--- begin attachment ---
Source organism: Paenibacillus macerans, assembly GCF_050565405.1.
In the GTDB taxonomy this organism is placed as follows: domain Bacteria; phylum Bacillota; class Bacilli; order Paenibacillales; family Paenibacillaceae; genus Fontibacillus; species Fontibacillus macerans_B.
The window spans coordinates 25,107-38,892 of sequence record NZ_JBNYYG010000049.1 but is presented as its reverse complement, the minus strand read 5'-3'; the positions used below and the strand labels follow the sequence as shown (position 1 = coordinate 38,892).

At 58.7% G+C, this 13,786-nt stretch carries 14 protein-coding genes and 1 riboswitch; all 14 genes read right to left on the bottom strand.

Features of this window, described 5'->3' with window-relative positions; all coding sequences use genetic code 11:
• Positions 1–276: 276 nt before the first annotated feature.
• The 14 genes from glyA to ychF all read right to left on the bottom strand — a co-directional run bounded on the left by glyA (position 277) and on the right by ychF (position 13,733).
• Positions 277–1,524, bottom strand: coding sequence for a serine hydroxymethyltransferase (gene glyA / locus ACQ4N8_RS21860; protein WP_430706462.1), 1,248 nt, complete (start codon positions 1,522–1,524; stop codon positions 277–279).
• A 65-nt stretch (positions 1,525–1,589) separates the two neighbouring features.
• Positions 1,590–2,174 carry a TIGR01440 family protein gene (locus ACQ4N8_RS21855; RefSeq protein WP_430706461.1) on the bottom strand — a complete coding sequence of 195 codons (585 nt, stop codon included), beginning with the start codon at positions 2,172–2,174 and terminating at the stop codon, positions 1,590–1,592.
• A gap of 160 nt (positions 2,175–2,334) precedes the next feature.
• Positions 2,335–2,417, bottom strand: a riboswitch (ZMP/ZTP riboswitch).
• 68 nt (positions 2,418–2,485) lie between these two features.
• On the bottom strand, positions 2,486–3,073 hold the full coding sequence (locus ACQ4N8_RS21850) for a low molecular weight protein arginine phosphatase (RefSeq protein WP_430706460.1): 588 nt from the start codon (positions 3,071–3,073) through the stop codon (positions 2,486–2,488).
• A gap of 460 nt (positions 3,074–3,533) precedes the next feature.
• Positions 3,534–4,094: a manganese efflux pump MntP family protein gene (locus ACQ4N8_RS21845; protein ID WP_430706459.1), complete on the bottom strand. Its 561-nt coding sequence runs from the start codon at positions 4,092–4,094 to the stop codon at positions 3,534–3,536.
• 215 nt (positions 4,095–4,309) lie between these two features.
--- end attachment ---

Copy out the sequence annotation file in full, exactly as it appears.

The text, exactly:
Source organism: Paenibacillus macerans, assembly GCF_050565405.1.
In the GTDB taxonomy this organism is placed as follows: domain Bacteria; phylum Bacillota; class Bacilli; order Paenibacillales; family Paenibacillaceae; genus Fontibacillus; species Fontibacillus macerans_B.
The window spans coordinates 25,107-38,892 of sequence record NZ_JBNYYG010000049.1 but is presented as its reverse complement, the minus strand read 5'-3'; the positions used below and the strand labels follow the sequence as shown (position 1 = coordinate 38,892).

At 58.7% G+C, this 13,786-nt stretch carries 14 protein-coding genes and 1 riboswitch; all 14 genes read right to left on the bottom strand.

Features of this window, described 5'->3' with window-relative positions; all coding sequences use genetic code 11:
• Positions 1–276: 276 nt before the first annotated feature.
• The 14 genes from glyA to ychF all read right to left on the bottom strand — a co-directional run bounded on the left by glyA (position 277) and on the right by ychF (position 13,733).
• Positions 277–1,524, bottom strand: coding sequence for a serine hydroxymethyltransferase (gene glyA / locus ACQ4N8_RS21860; protein WP_430706462.1), 1,248 nt, complete (start codon positions 1,522–1,524; stop codon positions 277–279).
• A 65-nt stretch (positions 1,525–1,589) separates the two neighbouring features.
• Positions 1,590–2,174 carry a TIGR01440 family protein gene (locus ACQ4N8_RS21855; RefSeq protein WP_430706461.1) on the bottom strand — a complete coding sequence of 195 codons (585 nt, stop codon included), beginning with the start codon at positions 2,172–2,174 and terminating at the stop codon, positions 1,590–1,592.
• A gap of 160 nt (positions 2,175–2,334) precedes the next feature.
• Positions 2,335–2,417, bottom strand: a riboswitch (ZMP/ZTP riboswitch).
• 68 nt (positions 2,418–2,485) lie between these two features.
• On the bottom strand, positions 2,486–3,073 hold the full coding sequence (locus ACQ4N8_RS21850) for a low molecular weight protein arginine phosphatase (RefSeq protein WP_430706460.1): 588 nt from the start codon (positions 3,071–3,073) through the stop codon (positions 2,486–2,488).
• A gap of 460 nt (positions 3,074–3,533) precedes the next feature.
• Positions 3,534–4,094: a manganese efflux pump MntP family protein gene (locus ACQ4N8_RS21845; protein ID WP_430706459.1), complete on the bottom strand. Its 561-nt coding sequence runs from the start codon at positions 4,092–4,094 to the stop codon at positions 3,534–3,536.
• 215 nt (positions 4,095–4,309) lie between these two features.